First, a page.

What to Know About Color Discrimination in Georgia

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What to Know About Color Discrimination in Georgia

If you believe you are a victim of workplace discrimination, it is important that you take legal action. Unfortunately, employees are discriminated against for any reason, whether it be their gender, race, religion, etc. Another type of discrimination that is seen in the workplace is color discrimination. Read on to learn more about color discrimination and what to do if you believe you are a victim.

What is color discrimination?

Color discrimination has a clear definition set out by the Equal Employment Opportunity Commission (EEOC). Under the EEOC definition, “color” refers to an individual’s complexion, skin shade, or pigmentation. Discriminating against someone for this reason is similar to racial discrimination, which is illegal in the workplace. If you are able to prove that you have been discriminated against as a direct result of the color of your skin, you will most likely have valid grounds for an EEOC claim. It is important to work with an experienced employment attorney to obtain this proof and take legal action.

What does discrimination refer to?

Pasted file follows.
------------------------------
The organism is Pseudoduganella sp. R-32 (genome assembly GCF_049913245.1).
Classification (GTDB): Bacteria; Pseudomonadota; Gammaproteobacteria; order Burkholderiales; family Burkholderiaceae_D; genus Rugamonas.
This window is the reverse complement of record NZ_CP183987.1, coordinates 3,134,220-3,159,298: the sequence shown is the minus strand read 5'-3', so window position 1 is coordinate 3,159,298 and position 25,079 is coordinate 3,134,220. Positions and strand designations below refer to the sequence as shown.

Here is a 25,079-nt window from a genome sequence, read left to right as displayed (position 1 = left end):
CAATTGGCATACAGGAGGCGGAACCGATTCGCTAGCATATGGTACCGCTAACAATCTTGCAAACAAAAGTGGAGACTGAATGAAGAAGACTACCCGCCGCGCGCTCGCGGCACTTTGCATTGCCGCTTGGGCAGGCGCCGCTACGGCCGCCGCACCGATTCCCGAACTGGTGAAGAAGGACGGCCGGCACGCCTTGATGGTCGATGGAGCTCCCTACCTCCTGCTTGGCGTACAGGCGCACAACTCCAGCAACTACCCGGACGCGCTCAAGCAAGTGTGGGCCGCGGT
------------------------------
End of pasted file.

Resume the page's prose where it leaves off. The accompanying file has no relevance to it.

Discrimination can refer to any of the following behaviors:

  • Protection during the recruiting, hiring, and advancement processes
  • Compensation, employment terms, conditions, and privileges
  • Harassment
  • Retaliation
  • Segregation and classification of employees
  • Pre-employment inquiries and requirements

Obtaining evidence:

In order to take legal action, you must be able to prove that you have been discriminated against. In order to do so, it is important to keep detailed records of these incidents. For example, if you are left a discriminatory voicemail, be sure to save it. In a similar vein, screenshot any texts or emails. Additionally, you should be sure to report the incident as soon as possible.

How long do I have to file a claim?

If you are a victim of discrimination, it is important to take action right away. This is because of a deadline known as a statute of limitations. In Georgia, you are legally obligated to report the incident(s) within 180 days from the date of their occurrences. If you are a federal employee, you must speak with an Equal Employment Opportunity counselor within 45 days of the incident(s). Failing to report the incident on time can mean losing your opportunity to recover the compensation you deserve. To avoid missing any important deadlines, contact an experienced employment attorney as soon as possible.


To discuss your employment law case with a legal team you can trust, please do not hesitate to contact Ben Barrett Law today.

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